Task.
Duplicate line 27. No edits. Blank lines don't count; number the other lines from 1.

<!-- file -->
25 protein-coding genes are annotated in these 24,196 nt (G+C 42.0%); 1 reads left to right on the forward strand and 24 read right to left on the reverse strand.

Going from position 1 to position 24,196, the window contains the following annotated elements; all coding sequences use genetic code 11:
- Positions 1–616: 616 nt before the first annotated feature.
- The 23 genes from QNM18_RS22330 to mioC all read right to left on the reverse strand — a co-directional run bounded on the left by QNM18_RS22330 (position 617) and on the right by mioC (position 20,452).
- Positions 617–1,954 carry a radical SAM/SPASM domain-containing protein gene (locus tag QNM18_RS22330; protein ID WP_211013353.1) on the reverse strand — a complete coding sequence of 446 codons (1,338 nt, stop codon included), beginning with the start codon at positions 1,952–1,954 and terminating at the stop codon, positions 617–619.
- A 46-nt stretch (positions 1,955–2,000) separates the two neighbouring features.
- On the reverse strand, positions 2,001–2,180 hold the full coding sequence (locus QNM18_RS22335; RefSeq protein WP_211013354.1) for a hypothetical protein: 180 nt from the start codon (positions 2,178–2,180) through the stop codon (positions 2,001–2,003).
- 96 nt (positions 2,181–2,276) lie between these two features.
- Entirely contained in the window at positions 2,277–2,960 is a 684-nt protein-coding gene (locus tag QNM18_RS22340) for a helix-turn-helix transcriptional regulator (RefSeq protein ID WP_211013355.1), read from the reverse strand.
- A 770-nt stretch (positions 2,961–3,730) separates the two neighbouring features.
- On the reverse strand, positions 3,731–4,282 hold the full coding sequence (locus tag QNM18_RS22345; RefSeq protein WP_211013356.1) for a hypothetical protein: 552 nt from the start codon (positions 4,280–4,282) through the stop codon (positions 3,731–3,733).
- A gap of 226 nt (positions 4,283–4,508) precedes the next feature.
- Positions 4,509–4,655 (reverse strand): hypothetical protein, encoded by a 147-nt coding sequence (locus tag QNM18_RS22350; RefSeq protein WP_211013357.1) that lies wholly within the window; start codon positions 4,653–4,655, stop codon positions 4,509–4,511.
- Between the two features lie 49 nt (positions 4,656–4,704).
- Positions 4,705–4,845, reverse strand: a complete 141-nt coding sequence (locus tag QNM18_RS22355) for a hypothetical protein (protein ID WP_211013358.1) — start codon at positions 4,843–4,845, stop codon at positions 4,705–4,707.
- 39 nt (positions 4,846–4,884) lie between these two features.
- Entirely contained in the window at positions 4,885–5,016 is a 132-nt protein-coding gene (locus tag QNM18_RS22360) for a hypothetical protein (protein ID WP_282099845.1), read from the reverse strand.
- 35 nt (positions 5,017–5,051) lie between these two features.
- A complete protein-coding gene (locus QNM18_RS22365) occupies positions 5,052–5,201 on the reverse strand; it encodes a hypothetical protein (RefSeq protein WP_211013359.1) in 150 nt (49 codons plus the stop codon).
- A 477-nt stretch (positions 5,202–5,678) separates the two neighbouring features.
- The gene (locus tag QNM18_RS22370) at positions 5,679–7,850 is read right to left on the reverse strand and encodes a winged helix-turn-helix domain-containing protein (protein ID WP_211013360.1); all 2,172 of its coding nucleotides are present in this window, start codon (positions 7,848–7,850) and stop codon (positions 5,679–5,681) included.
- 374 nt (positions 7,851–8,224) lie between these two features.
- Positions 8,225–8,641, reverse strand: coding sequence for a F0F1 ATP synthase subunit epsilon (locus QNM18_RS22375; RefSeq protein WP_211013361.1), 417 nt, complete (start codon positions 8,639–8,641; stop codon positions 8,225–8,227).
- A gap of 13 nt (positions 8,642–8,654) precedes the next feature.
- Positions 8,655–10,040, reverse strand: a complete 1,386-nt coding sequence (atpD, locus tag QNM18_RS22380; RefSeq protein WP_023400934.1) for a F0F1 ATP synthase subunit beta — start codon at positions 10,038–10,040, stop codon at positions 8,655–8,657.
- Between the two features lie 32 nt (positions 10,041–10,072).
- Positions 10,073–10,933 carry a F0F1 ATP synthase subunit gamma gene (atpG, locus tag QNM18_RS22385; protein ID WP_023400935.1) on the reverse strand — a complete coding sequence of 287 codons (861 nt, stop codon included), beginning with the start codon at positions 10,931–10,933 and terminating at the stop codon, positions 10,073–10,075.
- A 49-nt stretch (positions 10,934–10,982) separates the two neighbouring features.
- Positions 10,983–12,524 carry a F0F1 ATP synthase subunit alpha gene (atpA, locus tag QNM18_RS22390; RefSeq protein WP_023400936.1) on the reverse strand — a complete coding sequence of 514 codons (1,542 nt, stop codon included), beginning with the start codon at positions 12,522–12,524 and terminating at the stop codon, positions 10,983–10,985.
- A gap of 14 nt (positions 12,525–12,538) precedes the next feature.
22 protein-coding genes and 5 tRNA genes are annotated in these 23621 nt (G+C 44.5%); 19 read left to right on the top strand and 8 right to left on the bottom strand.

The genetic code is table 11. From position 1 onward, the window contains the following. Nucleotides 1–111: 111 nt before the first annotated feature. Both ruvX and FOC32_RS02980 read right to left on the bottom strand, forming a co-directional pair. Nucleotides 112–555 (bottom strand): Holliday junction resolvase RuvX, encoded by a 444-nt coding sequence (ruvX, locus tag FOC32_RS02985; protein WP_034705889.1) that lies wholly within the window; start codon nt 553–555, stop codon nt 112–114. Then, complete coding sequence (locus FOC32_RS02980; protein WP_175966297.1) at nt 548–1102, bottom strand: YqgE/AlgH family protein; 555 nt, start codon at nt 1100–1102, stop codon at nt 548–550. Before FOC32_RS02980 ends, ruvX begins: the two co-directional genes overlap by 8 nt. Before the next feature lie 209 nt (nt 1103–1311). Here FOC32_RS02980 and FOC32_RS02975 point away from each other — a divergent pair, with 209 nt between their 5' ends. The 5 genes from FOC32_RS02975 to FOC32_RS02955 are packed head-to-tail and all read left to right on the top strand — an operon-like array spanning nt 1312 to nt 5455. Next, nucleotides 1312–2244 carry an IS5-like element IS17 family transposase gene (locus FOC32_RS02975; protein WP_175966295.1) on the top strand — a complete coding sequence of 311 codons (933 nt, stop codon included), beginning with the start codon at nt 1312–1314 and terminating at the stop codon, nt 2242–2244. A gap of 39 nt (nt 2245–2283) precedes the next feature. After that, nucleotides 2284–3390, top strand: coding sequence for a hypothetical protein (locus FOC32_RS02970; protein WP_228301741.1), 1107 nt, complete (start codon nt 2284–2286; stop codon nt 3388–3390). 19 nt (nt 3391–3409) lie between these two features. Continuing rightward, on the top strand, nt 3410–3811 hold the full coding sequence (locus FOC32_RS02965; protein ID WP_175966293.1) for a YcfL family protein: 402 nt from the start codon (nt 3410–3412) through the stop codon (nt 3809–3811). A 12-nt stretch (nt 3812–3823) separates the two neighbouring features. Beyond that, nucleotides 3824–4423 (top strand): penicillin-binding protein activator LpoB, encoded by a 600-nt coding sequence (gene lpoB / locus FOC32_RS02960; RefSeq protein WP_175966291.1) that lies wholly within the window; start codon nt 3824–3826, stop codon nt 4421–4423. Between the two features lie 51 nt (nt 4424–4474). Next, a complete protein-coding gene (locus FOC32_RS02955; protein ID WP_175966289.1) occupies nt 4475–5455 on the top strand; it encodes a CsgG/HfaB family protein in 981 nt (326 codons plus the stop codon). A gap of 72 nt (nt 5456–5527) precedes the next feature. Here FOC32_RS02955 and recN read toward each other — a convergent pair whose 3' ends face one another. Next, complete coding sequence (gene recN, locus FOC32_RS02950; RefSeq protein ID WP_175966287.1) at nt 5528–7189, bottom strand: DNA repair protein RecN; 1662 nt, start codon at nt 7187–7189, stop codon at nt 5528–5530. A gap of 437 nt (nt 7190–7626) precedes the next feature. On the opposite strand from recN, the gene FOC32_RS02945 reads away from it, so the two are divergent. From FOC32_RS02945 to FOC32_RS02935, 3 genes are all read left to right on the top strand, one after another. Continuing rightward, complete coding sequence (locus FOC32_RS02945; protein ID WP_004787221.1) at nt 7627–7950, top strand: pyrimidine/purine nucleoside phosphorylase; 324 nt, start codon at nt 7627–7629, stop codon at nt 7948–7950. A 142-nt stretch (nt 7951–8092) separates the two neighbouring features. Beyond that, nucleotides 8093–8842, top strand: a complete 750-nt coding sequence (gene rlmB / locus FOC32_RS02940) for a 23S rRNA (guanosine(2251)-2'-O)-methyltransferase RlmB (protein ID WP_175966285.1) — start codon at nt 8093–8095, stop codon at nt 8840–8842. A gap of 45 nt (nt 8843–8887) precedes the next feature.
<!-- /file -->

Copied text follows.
- Positions 10,073–10,933 carry a F0F1 ATP synthase subunit gamma gene (atpG, locus tag QNM18_RS22385; protein ID WP_023400935.1) on the reverse strand — a complete coding sequence of 287 codons (861 nt, stop codon included), beginning with the start codon at positions 10,931–10,933 and terminating at the stop codon, positions 10,073–10,075.